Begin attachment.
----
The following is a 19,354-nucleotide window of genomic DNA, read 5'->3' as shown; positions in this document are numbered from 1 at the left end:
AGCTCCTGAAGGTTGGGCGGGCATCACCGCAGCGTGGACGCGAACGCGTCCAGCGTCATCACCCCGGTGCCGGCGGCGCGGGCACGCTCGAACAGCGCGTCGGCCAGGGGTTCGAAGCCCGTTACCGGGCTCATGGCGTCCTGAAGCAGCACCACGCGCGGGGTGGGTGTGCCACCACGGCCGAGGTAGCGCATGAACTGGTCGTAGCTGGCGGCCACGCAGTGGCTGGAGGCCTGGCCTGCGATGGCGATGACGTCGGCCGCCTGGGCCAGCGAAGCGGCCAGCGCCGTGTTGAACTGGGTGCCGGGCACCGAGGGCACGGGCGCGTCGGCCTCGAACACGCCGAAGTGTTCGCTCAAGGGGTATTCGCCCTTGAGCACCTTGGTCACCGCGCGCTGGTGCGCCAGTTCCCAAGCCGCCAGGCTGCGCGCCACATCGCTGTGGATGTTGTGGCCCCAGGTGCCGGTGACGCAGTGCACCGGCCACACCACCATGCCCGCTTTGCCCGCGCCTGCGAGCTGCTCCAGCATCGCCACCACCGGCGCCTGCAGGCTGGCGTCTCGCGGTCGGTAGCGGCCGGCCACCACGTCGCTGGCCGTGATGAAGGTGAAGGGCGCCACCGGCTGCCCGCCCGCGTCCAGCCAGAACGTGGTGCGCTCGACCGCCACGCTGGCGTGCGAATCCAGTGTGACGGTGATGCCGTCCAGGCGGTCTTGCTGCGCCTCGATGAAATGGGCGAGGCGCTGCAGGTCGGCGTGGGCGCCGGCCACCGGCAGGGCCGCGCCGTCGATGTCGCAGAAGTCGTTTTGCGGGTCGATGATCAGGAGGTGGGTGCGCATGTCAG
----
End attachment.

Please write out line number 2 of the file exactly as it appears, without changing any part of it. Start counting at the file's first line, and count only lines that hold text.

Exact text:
AGCTCCTGAAGGTTGGGCGGGCATCACCGCAGCGTGGACGCGAACGCGTCCAGCGTCATCACCCCGGTGCCGGCGGCGCGGGCACGCTCGAACAGCGCGTCGGCCAGGGGTTCGAAGCCCGTTACCGGGCTCATGGCGTCCTGAAGCAGCACCACGCGCGGGGTGGGTGTGCCACCACGGCCGAGGTAGCGCATGAACTGGTCGTAGCTGGCGGCCACGCAGTGGCTGGAGGCCTGGCCTGCGATGGCGATGACGTCGGCCGCCTGGGCCAGCGAAGCGGCCAGCGCCGTGTTGAACTGGGTGCCGGGCACCGAGGGCACGGGCGCGTCGGCCTCGAACACGCCGAAGTGTTCGCTCAAGGGGTATTCGCCCTTGAGCACCTTGGTCACCGCGCGCTGGTGCGCCAGTTCCCAAGCCGCCAGGCTGCGCGCCACATCGCTGTGGATGTTGTGGCCCCAGGTGCCGGTGACGCAGTGCACCGGCCACACCACCATGCCCGCTTTGCCCGCGCCTGCGAGCTGCTCCAGCATCGCCACCACCGGCGCCTGCAGGCTGGCGTCTCGCGGTCGGTAGCGGCCGGCCACCACGTCGCTGGCCGTGATGAAGGTGAAGGGCGCCACCGGCTGCCCGCCCGCGTCCAGCCAGAACGTGGTGCGCTCGACCGCCACGCTGGCGTGCGAATCCAGTGTGACGGTGATGCCGTCCAGGCGGTCTTGCTGCGCCTCGATGAAATGGGCGAGGCGCTGCAGGTCGGCGTGGGCGCCGGCCACCGGCAGGGCCGCGCCGTCGATGTCGCAGAAGTCGTTTTGCGGGTCGATGATCAGGAGGTGGGTGCGCATGTCAG